Among the 35 cases of cancer we identified 28 patients with intestinal type gastric adenocarcinoma (IGA) and seven with intestinal type gastric adenocarcinoma with a secondary histological component. As in the Pelayo Correa cascade, also known as gastric carcinogenesis sequence, specifically applies to intestinal type carcinoma,5-7 we used only the 28 cases of intestinal carcinoma for our analysis (Table II). 

Table II Presence and level of atrophy with Sydney and OLGA systems in neighboring mucosa to IGA. Sensitivity, specificity, positive and negative predictive value
Probability of cancer with: With cancer Cancer-free Sensitivity Specificity PPV NPV Accuracy
( n = 28)
Sydney Moderate to severe atrophy 4 1 14.3 100.0 100.0 57.1 60.0
Mild and no atrophy 24 31
OLGA Stages 3 and 4 24 4 75.0 87.5 84.0 80.0 78.6
Stages 0-2 4 28

Table III shows the general data of the subjects. The average age was 63.5 years. We found a predominance of women with gastric cancer. Advanced atrophy, according to the OLGA criteria, was observed in 24 of the 28 cases with IGA, compared with 28 as evaluated with Sydney. According to the binary system previously defined (positive and negative tests), sensitivity and specificity was 77 and 85% respectively with the OLGA system, compared to 14.3 and 100% in Sydney.

Table III Data comparison in the presence and absence of atrophy and its type for Sydney and OLGA systems for groups with and without gastric cancer
Study group
Variable With cancer
n = 28
Without cancer
n = 32
Man 9 (32.1) 16 (50)
Woman 19 (67.8) 16 (50)
Atrophy by Sydney
Present 10 (35.7) 3 (9.5)
Absent 18 (64.2) 29 (90.5)
Degree of atrophy by Sydney
No atrophy 18 (64.2) 29 (90.5)
Mild 6 (21.4) 3 (8.5)
Moderate 4 (14.2) 0
Atrophy by OLGA
Present 24 (85.7) 12 (37.5)
Absent 4 (14.2) 20 (62.5)
Type of atrophy by OLGA
No atrophy 4 (14.2) 21 (65.6)
Metaplastic 15 (53.5) 8 (25)
Not metaplastic 2 (7.1) 0
Mixed 7 (25) 3 (9.3)
Stage of atrophy by OLGA
No atrophy 2 (7.14) 20 (62.5)
1 and 2 2 (7.14) 8 (25)
3 and 4 24 (85.7) 4 (12.5)
Intraepithelial neoplasia
Low grade 2 (7.1) 3 (9.3)
High grade 18 (64.2) 7 (21.8)
No intraepithelial neoplasia 8 (28.5) 22 (68.7)
OLGA: Operative Link on Gastritis Assessment, IGA: Intestinal Gastric Adenocarcinoma, IEN: Intraepithelial Neoplasia

Four cases stand out without neoplasia, in whom we saw advanced stages, 3 and 4 per OLGA. These cases were: a patient who received surgery for margin expansion, with a history of previous gastric carcinoma resection; two patients with endoscopic and histopathological diagnosis of gastric carcinoma that was not supported by gastrectomy, and one that was the case of a 59 year old man with a history of alcoholism and hypertension who showed extensive metaplastic atrophy, OLGA stage 3. 


Our data confirm that the OLGA system can consistently recognize predicted changes in mucosa surrounding intestinal gastric carcinoma. In this series, with the OLGA system most cases 24/28 (85.7%) had advanced stages 3 and 4 of atrophy, versus the Sydney system which found it in 4/28 cases (14.3%) Successful classification lies in the inclusion of metaplasia as a phenomenon of the atrophy itself. Several authors had already recognized metaplasia as part of atrophy.26-28 Genta28 envisioned that the key datum is not glandular loss alone, as proposed by the modified Sydney system, but the loss of adequate glands, which brought the leap in quality that lets us reliably define advanced atrophy.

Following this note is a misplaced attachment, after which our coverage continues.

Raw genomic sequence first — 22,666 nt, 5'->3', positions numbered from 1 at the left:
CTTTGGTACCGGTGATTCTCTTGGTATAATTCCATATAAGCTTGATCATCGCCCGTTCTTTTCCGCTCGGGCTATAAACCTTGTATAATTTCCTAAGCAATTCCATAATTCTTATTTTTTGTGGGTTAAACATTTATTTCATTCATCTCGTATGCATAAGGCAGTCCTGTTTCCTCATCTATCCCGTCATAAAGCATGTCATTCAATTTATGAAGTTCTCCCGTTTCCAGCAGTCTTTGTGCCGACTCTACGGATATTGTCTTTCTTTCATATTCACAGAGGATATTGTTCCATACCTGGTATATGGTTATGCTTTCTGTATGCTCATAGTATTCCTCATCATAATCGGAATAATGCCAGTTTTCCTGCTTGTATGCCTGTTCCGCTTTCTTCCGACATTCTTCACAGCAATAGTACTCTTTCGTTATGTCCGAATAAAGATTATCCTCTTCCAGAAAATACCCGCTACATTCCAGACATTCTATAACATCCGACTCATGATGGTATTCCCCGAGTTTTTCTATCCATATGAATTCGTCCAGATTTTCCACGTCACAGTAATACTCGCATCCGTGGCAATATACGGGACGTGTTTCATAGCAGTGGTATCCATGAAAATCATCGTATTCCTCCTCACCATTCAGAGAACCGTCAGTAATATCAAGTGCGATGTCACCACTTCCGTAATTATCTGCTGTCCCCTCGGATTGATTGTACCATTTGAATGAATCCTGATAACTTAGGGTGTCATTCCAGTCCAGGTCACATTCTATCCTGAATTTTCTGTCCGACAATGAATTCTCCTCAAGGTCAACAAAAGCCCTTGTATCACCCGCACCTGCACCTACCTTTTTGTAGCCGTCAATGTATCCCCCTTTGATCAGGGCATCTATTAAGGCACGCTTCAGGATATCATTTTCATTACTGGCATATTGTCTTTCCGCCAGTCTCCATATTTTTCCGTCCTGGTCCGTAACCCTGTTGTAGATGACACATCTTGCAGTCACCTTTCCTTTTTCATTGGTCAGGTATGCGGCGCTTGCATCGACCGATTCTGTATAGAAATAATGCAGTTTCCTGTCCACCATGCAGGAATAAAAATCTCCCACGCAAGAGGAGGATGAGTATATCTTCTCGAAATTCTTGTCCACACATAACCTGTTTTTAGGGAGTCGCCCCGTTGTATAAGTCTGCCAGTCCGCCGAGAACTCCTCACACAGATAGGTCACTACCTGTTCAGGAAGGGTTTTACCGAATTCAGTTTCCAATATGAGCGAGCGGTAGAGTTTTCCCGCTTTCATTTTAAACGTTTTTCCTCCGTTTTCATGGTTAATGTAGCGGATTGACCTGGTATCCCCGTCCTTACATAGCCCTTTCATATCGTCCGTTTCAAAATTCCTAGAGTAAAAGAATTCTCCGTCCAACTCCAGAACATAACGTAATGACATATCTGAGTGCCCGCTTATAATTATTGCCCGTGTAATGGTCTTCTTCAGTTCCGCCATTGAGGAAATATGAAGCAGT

Arista et al.29 studied surrounding mucosa in cases of primary gastric carcinomas and lymphomas in the Mexican population. Among the 30 cases with intestinal gastric adenocarcinoma they recognized atrophy, by Sydney criteria, in 76.6% and intestinal metaplasia in 86.6%. This draws attention to the high prevalence of atrophy when the Sydney system criteria were used. In our opinion, in the Sydney system, the mucosa surrounding the gastric cancer does not show glandular loss, i.e. atrophy. By contrast, glandular density, a critical datum for the system, can appear intact when we observe metaplastic change. Moreover, we agree on the high prevalence of intestinal metaplasia that determines atrophy according to the OLGA system criteria.  

Satoh et al.30 studied the surrounding mucosa in 18 cases of early gastric carcinoma of whom 15 were endoscopically resected and three treated with surgery, assessed with the OLGA system. They found figures almost identical to ours: a high frequency of atrophy (56% in stage 4 and 28% in stage 3 OLGA, for a total of 84% of cases with advanced atrophy) in the adjacent mucosa. Also, they included subjects with atrophic gastritis, gastric ulcer and duodenal ulcer and in none of these groups of patients did they find a link with advanced stages of atrophy according to the OLGA system. In our case-controls without neoplasia, 4 patients had advanced atrophy. One had surgery to expand margins, with a history of gastrectomy because of gastric carcinoma; two with endoscopic and histopathological diagnosis of early gastric carcinoma not demonstrated in gastrectomy, and finally a man with a history of alcoholism and hypertension, with OLGA stage 3. Subjects without cancer included here were selected according to the final histopathological diagnosis. Their background was: previous resection of gastric carcinoma, probable dysplastic changes, and a subject with hepatic impairment related to alcoholism not contrary to the finding of advanced atrophy.